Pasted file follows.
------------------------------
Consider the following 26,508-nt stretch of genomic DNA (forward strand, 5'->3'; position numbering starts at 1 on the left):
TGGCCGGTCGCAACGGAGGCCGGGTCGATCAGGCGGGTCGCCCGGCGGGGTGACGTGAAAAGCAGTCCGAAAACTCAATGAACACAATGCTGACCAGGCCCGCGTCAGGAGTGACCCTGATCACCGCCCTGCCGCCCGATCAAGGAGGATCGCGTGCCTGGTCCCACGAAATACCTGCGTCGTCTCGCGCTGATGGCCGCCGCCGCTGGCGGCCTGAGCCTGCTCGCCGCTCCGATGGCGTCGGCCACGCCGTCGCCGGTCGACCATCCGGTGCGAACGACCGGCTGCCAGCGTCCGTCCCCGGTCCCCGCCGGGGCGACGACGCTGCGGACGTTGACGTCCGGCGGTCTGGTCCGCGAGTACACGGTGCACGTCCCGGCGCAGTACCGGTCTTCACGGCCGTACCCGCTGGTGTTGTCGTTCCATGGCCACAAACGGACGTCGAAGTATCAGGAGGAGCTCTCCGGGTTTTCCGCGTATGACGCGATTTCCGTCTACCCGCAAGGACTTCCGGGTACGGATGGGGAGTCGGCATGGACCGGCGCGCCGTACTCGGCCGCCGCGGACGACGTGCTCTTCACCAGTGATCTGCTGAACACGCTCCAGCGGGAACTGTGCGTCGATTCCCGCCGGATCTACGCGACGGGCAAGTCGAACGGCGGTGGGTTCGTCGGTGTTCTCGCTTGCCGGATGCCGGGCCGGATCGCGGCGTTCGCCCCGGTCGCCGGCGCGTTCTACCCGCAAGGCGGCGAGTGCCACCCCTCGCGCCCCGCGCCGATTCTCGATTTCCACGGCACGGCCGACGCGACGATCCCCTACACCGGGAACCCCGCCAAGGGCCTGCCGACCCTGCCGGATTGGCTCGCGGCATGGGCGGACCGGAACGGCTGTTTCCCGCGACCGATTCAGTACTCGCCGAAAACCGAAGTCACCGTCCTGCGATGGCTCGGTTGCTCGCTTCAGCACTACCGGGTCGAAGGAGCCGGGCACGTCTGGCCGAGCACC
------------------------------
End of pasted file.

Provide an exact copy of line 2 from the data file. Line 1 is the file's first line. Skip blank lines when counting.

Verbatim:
TGGCCGGTCGCAACGGAGGCCGGGTCGATCAGGCGGGTCGCCCGGCGGGGTGACGTGAAAAGCAGTCCGAAAACTCAATGAACACAATGCTGACCAGGCCCGCGTCAGGAGTGACCCTGATCACCGCCCTGCCGCCCGATCAAGGAGGATCGCGTGCCTGGTCCCACGAAATACCTGCGTCGTCTCGCGCTGATGGCCGCCGCCGCTGGCGGCCTGAGCCTGCTCGCCGCTCCGATGGCGTCGGCCACGCCGTCGCCGGTCGACCATCCGGTGCGAACGACCGGCTGCCAGCGTCCGTCCCCGGTCCCCGCCGGGGCGACGACGCTGCGGACGTTGACGTCCGGCGGTCTGGTCCGCGAGTACACGGTGCACGTCCCGGCGCAGTACCGGTCTTCACGGCCGTACCCGCTGGTGTTGTCGTTCCATGGCCACAAACGGACGTCGAAGTATCAGGAGGAGCTCTCCGGGTTTTCCGCGTATGACGCGATTTCCGTCTACCCGCAAGGACTTCCGGGTACGGATGGGGAGTCGGCATGGACCGGCGCGCCGTACTCGGCCGCCGCGGACGACGTGCTCTTCACCAGTGATCTGCTGAACACGCTCCAGCGGGAACTGTGCGTCGATTCCCGCCGGATCTACGCGACGGGCAAGTCGAACGGCGGTGGGTTCGTCGGTGTTCTCGCTTGCCGGATGCCGGGCCGGATCGCGGCGTTCGCCCCGGTCGCCGGCGCGTTCTACCCGCAAGGCGGCGAGTGCCACCCCTCGCGCCCCGCGCCGATTCTCGATTTCCACGGCACGGCCGACGCGACGATCCCCTACACCGGGAACCCCGCCAAGGGCCTGCCGACCCTGCCGGATTGGCTCGCGGCATGGGCGGACCGGAACGGCTGTTTCCCGCGACCGATTCAGTACTCGCCGAAAACCGAAGTCACCGTCCTGCGATGGCTCGGTTGCTCGCTTCAGCACTACCGGGTCGAAGGAGCCGGGCACGTCTGGCCGAGCACC